• Type errors: Passing a variable with a different type than expected such as passing a string value to a variable expecting an integer may cause issues depending on the programming language used and whether the receiving code can handle different types. Passing undefined values is also a problem that may cause errors such as the infamous NullPointerException error in Java, and the “Cannot read property ‘x’ of undefined” errors in JavaScript.
  • Logic errors: In most programs, the most important part is the “business logic” as implemented in code. Either the logic is implemented incorrectly or it is implemented correctly, but some edge cases are overlooked. Extensive unit and integration testing is the key to identify logic errors.
  • State errors: When a program starts to behave erratically, if restarting it solves the problem, the cause is likely to be the corrupt internal state of the program. Over time, the internal shared state may change unexpectedly when different parts of the program updates it. Using immutable data structures whenever it’s practical helps keep internal state consistent.
  • Concurrency errors: One common error is race conditions – function A may depend on the result returned by function B running in parallel, and if the function B runs late function A fails. Developers who are coming from traditional programming languages may experience quite a surprise when they write their first programs in JavaScript/Node.js, which doesn’t normally wait for asynchronous statements to finish and go on executing the next line. As for programming languages that rely on threads for concurrency, writing thread-safe code is critical.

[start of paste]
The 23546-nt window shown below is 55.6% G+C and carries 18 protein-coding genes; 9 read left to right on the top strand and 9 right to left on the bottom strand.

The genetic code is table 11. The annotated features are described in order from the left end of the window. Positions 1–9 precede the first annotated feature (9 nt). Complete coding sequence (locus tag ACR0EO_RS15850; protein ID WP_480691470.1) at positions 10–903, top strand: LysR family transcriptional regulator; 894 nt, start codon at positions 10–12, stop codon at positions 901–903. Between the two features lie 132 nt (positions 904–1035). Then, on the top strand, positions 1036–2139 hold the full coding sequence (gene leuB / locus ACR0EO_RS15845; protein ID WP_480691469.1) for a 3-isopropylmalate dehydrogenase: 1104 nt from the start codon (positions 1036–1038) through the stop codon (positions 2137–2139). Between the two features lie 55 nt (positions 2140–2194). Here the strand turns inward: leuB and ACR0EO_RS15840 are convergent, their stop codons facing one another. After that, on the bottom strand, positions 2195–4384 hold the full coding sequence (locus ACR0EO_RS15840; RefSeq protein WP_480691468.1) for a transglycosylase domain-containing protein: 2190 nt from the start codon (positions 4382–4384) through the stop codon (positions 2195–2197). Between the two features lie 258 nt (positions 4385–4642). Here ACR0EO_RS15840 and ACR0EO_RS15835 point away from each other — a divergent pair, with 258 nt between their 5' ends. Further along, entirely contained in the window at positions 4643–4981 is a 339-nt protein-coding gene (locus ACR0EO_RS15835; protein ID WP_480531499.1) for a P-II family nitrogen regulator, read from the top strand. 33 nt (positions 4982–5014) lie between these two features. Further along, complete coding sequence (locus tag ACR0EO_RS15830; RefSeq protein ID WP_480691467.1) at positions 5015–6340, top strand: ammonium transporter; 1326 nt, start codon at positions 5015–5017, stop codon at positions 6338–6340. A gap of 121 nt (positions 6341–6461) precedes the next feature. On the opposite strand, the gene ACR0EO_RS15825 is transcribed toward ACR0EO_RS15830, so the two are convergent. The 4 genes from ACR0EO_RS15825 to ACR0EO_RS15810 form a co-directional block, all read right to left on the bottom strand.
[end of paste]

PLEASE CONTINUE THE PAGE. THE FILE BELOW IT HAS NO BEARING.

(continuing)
• Environment errors: These errors are caused by the environment a program is running in such as out of memory/disk space errors and network time outs. Some of these errors can be solved by simply increasing server resources.

Debugging Methods

There are many ways to debug a program, but the following are the most common:

  • Print statements: Temporarily sprinkling a few print statements here and there to display variable values and track control flow is one of the oldest methods of debugging, but it’s still effective especially when debugging concurrent code.
  • Breakpoints: Pausing program execution when it reaches a certain point, and then inspecting variables as you step through the code line by line can be quite useful to understand code behavior. For debugging concurrent code though, use print statements since you can’t really step through concurrent code.
  • Logging: When you make your print statements more descriptive, categorize them by levels of severity such as INFO and ERR, and store them permanently in an external log file or database, what you get is logging – an indispensable tool to trace code execution flow. Logging comes handy for other purposes such as user analytics, but that’s outside the scope of this article.
  • Version Control: With version control systems like Git, you can easily revert to a past version of your code if one of the recent changes you had made introduced a bug.
  • Profiling: If you are having performance problems, you can use profiling tools to discover in which functions your program consumes CPU time the most.

It’s hard to get good at programming without getting good at debugging since debugging is such an essential part of the process. Debugging the code others have written is also a great way to learn how an unfamiliar code base works. Granted, debugging isn’t always pleasant, but the better you get at debugging, the faster you can write code – maybe not as fast as our Hollywood programmers, but we can only hope!